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Old 17-06-2015, 07:29   #1
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Garmin Handheld devices - GPS vs. Electronic Compass

So which is better for sailing?

It is my understanding that GPS only works while moving so the electronic compass is more accurate at slower speeds or when standing still (a drifter), but the electronic compass uses more battery power than the GPS function does.

When setting up the Compass function on the unit, what threshold speed do you set for the unit to switch from electronic compass to GPS and after how many minutes of slower than speed?

What is the battery life for GPS vs. Electronic Compass?

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Old 17-06-2015, 07:34   #2
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Re: Garmin Handheld devices - GPS vs. Electronic Compass

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Originally Posted by OldFrog75 View Post
So which is better for sailing?

It is my understanding that GPS only works while moving so the compass is more accurate at slower speeds or when standing still (a drifter), but the compass uses more battery power than the GPS function does.

When setting up the Compass function on the unit, what threshold speed do you set for the unit to switch from Compass to GPS and after how many minutes of slower than speed?

What is the battery life for GPS vs. Electronic Compass?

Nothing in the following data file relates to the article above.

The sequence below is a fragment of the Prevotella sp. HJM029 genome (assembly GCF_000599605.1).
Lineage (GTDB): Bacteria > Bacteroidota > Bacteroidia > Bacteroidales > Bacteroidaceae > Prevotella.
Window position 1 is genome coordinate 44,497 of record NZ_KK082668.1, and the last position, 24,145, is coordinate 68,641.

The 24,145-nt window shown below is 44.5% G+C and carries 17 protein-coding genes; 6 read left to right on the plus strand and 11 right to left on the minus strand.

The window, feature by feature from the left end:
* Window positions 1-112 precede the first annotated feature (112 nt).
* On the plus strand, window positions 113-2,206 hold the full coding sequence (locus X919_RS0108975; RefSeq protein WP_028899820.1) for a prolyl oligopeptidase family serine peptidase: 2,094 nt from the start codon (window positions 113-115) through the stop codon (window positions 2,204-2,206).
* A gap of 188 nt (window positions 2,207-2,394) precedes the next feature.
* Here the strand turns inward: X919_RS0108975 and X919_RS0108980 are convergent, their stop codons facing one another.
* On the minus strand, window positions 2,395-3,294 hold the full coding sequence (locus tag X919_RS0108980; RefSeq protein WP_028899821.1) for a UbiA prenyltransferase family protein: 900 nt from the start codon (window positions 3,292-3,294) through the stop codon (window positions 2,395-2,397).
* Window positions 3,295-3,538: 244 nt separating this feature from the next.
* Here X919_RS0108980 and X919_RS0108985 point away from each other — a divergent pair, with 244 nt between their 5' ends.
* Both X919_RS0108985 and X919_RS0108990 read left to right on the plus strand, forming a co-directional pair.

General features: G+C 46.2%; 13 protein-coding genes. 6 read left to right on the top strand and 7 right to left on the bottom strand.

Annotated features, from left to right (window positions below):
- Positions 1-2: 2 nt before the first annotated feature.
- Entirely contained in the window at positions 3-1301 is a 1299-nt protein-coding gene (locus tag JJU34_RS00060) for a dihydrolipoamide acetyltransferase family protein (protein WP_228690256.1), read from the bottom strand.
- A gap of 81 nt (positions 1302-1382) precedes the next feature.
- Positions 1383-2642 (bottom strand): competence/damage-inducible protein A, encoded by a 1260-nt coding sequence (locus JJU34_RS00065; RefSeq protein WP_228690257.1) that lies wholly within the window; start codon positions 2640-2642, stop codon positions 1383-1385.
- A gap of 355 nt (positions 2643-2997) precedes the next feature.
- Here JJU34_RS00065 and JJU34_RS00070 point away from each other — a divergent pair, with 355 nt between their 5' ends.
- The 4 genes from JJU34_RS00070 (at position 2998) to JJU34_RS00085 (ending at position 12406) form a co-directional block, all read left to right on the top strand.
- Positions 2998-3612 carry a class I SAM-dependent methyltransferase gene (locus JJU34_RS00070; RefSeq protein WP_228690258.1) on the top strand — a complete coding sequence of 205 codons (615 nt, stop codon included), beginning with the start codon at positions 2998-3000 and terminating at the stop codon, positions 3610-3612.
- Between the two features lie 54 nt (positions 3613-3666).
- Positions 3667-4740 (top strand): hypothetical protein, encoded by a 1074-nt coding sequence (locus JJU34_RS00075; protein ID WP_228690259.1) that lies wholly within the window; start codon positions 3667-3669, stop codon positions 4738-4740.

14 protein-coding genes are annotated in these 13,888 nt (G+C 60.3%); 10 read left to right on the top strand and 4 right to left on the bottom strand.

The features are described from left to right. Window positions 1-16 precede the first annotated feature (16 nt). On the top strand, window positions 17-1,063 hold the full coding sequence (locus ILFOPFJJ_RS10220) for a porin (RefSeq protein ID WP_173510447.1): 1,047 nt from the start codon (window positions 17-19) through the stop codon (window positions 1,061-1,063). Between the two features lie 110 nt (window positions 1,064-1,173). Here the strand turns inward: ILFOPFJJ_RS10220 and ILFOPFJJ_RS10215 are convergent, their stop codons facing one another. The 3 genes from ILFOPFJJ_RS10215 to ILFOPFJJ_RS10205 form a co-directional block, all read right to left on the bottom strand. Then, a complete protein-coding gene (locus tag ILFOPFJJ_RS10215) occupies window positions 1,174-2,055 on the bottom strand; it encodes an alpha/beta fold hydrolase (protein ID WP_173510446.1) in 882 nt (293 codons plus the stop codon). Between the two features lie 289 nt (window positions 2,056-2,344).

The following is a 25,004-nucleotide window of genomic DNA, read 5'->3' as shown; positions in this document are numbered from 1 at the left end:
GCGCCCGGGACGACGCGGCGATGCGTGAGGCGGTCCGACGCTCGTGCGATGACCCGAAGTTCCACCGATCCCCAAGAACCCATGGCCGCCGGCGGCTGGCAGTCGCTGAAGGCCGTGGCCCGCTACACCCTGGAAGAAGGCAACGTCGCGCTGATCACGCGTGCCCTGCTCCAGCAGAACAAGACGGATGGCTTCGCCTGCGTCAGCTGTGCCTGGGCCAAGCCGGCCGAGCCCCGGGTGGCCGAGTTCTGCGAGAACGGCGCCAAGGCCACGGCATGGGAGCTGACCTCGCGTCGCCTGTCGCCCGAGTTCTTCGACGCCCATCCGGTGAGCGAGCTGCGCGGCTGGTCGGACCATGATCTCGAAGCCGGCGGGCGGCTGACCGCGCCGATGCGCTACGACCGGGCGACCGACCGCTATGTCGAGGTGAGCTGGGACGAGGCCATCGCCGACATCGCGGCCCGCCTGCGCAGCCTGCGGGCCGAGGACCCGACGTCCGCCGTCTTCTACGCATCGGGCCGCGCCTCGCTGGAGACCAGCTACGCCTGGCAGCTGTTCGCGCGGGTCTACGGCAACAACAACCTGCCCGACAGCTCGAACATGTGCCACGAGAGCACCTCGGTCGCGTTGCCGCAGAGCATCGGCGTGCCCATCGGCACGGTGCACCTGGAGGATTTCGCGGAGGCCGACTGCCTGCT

I'd opt for a binnacle or bulkhead mounted magnetic compass and gps.

Best choice if you ever lose power and have a battery operated GPS and spare batteries.
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Old 17-06-2015, 07:56   #3
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Re: Garmin Handheld devices - GPS vs. Electronic Compass

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I'd opt for a binnacle or bulkhead mounted magnetic compass and gps.

Best choice if you ever lose power and have a battery operated GPS and spare batteries.
Thanks for the suggestion but in this case I'm trying to optimize my handheld GPS unit.
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Old 17-06-2015, 12:09   #4
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Re: Garmin Handheld devices - GPS vs. Electronic Compass

OldFrog,
I'm sure you know this, but just for clarification....a compass tells you what direction something is, or in this case what direction you/your vessel is headed....